The Wenatchee World

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Alan Moen | Founders, religion and freedom

A full-page ad that appeared in The Wenatchee World on Fourth of July weekend, paid for by Hobby Lobby and affiliated companies, was headlined by the words “Under God.” It purported to show that the United States was from its founding a “Christian nation.” The page was peppered with quotations from the Founding Fathers in an attempt to somehow prove that.

Tracy Warner | Go ahead, say what you think

We may criticize the government without asking permission. We can go so far as to question the policies and judgment of elected officials without registering and disclosing our financial resources. I would go so far as to say that we could buy an advertisement expressing our discontent, and like-minded people could chip in, without filing our names in the government database.

Eugene Robinson | A tragedy beyond color

Black lives matter. Blue lives matter. Both statements must be made true if the heartbreaking loss of life in Dallas is to have any meaning.

Tracy Warner | We are still capable of unity

I don’t know what he should say. We want to believe President Obama can mutter some healing word to cure the murderous disease that haunts us. He can call them terrorists, not sit the fence on police brutality, or defend police, go harder against guns, or black-on-black crime, “radical Islam. Those of us taking a side want him on it.

World Editorial Board | A challenge for the optimists

What are we to do? The next president of the United States will be either an ignorant, vulgar, self-absorbed racist demagogue, or an untruthful, untrusted, nearly indicted self-devotee who displayed either incompetence or willful dereliction of public duty by tossing the nation’s secrets around in her personal, unsecured email account.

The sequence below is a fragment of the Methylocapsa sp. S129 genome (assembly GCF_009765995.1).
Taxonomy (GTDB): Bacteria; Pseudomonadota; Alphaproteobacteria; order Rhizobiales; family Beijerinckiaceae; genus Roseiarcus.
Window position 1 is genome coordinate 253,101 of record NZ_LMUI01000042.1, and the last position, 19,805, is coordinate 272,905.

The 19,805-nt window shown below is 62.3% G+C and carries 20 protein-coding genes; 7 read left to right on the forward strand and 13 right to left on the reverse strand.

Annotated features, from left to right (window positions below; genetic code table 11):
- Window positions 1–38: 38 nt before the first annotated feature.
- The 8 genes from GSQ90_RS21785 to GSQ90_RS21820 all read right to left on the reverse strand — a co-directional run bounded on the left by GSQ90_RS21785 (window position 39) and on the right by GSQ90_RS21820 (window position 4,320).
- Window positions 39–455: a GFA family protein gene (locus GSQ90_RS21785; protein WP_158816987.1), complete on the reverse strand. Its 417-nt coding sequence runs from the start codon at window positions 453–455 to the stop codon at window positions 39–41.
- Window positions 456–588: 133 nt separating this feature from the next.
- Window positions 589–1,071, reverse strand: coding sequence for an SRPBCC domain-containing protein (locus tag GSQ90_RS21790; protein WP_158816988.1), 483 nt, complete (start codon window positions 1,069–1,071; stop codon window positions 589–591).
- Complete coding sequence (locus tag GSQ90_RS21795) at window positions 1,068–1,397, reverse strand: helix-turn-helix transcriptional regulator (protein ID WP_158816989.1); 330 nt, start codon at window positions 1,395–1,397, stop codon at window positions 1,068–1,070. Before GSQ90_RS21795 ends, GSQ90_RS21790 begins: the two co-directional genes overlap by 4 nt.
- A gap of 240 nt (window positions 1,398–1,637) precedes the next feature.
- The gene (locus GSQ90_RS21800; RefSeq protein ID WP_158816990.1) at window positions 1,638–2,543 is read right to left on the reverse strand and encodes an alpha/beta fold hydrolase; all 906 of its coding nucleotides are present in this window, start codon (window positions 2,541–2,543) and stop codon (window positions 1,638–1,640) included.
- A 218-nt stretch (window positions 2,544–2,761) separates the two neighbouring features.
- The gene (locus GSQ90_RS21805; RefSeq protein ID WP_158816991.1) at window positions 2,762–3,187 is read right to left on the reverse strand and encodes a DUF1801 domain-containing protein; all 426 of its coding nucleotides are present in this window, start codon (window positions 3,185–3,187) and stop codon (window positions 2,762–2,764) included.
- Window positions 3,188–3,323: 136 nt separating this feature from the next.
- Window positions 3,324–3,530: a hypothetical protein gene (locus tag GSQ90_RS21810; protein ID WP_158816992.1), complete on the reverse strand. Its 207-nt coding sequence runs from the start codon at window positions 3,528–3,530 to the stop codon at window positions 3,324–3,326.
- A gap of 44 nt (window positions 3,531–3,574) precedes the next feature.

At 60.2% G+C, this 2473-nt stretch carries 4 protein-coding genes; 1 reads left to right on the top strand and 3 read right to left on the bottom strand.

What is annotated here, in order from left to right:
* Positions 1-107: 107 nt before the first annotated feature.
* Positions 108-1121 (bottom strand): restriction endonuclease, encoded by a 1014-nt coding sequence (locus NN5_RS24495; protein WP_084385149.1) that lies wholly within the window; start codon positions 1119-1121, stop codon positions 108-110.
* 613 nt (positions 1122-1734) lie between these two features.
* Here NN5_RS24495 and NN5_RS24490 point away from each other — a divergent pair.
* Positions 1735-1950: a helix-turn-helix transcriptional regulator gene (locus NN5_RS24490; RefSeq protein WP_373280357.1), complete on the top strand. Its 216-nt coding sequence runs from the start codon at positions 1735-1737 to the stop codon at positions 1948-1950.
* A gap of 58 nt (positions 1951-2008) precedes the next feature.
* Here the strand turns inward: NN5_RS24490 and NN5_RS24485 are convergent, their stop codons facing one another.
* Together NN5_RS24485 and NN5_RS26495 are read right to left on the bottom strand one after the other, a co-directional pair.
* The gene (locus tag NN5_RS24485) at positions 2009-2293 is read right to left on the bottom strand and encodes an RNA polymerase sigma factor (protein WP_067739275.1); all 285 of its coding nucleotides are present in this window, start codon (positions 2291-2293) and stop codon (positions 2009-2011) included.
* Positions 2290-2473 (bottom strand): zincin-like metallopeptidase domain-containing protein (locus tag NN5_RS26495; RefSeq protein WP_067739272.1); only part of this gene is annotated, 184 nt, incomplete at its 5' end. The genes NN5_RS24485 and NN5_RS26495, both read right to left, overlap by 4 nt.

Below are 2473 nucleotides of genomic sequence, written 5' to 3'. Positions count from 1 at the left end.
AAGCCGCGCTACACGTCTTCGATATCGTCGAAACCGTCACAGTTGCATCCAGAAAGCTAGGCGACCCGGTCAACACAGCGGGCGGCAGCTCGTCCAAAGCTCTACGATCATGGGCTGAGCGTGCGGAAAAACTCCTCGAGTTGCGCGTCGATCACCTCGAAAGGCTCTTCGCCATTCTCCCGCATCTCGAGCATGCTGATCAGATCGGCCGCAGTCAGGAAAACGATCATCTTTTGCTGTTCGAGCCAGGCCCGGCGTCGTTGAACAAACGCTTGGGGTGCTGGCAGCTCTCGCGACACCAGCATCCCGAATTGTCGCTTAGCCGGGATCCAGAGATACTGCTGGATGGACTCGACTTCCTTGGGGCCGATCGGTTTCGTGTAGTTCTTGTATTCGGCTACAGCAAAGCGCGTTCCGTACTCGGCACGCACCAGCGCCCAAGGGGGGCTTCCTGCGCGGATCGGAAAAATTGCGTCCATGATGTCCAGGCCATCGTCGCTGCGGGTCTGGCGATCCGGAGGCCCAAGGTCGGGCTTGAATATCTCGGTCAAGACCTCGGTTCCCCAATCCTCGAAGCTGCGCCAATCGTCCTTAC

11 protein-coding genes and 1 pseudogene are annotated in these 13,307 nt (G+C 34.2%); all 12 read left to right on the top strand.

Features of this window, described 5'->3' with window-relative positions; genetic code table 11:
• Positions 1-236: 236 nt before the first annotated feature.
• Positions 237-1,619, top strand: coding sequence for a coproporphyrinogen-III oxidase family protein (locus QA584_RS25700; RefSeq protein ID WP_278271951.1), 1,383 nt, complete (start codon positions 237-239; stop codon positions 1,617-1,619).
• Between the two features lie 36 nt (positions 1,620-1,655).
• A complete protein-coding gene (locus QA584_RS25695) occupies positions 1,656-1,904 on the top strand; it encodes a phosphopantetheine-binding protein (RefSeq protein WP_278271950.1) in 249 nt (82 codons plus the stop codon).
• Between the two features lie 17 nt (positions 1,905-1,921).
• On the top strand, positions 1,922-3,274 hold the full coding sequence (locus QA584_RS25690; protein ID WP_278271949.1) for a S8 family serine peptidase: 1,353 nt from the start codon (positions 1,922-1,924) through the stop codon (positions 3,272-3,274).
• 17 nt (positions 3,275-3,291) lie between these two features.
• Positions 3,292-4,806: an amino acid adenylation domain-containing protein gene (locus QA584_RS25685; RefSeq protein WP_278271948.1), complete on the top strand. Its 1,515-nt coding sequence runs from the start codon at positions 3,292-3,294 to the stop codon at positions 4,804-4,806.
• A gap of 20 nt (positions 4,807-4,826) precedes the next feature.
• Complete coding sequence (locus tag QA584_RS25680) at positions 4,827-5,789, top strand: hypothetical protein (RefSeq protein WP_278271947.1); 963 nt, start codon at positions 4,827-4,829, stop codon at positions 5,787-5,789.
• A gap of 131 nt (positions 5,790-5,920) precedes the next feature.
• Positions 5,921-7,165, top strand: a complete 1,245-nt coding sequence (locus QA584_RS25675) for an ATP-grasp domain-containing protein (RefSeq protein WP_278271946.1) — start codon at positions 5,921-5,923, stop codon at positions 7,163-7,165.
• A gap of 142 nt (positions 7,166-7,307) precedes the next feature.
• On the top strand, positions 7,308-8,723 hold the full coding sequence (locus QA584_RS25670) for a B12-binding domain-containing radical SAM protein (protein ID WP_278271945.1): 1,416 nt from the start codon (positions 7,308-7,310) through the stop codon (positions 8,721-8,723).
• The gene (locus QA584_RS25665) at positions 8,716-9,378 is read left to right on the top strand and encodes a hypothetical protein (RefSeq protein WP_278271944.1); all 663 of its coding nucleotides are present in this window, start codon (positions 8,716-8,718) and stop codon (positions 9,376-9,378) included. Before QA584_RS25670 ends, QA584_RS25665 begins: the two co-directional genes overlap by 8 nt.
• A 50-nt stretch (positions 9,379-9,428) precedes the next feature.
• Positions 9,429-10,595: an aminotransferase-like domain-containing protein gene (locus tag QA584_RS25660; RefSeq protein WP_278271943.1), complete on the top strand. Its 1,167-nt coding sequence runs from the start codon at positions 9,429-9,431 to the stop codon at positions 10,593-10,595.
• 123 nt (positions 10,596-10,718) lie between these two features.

George Will | Anemic growth the new normal?

ST. LOUIS — America’s economy has now slouched into the eighth year of a recovery that demonstrates how much we have defined recovery down. The idea that essentially zero interest rates are, after seven and a half years, stimulating the economy “strains credulity,” says James Bullard, president of the Federal Reserve Bank of St. Louis. But last month he and other members of the Federal Reserve Board understandably felt constrained to vote unanimously to continue today’s rates for an economy that created just 38,000 new jobs in May, and grew ...

World Editorial Board | Link wants ideas

Link Transit is approaching its 25th anniversary in its usual quiet and competent way. Our local transit agency is stable financially, ridership high, and its current service sustainable for as far ahead as anyone can see. But it is not kicking back and going with the flow. Link wants the ideas and opinions of the people it serves, to better prepare for the future we want.
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Charles Krauthammer: Comey and Clinton: A theory

Why did he do it? FBI director James Comey spent 14 minutes laying out an unassailable case for prosecuting Hillary Clinton for the mishandling of classified material. Then at literally the last minute, he recommended against prosecution.

Tracy Warner | Even they can’t make it free

It’s free. That was the headline in the Wall Street Journal. Hillary Clinton’s new, more generous college subsidy plan “offers free tuition to millions.”

Tracy Warner | You can’t believe that around here

In our state, holding certain moral and religious beliefs makes it highly inconvenient to be a pharmacist, and difficult to own a pharmacy, especially if you refuse the command to dispense with conscience and participate in what you believe to be an immoral act.

George Will | The sobering evidence of social science

The report was so “seismic” — Daniel Patrick Moynihan’s word — that Lyndon Johnson’s administration released it on the Fourth of July weekend, 1966, hoping it would not be noticed. But the Coleman report did disturb various dogmatic slumbers and vested interests. And 50 years on, it is pertinent to today’s political debates about class and social mobility. So, let us now praise an insufficiently famous man, sociologist James Coleman, author of the study “Equality of Educational Opportunity.”

Tracy Warner | Those with, hold off those without

In this state we wrote a lot of our land-use laws in the early 1990s, when urban sprawl made us queasy and a suburb under construction filled all reasonable people with foreboding. Our precious vacant land and orchards would disappear under McMansions and junipers, we feared. The valley we loved for its pastoral beauty, the very reason many of us moved to this place, would be subdivided out of existence.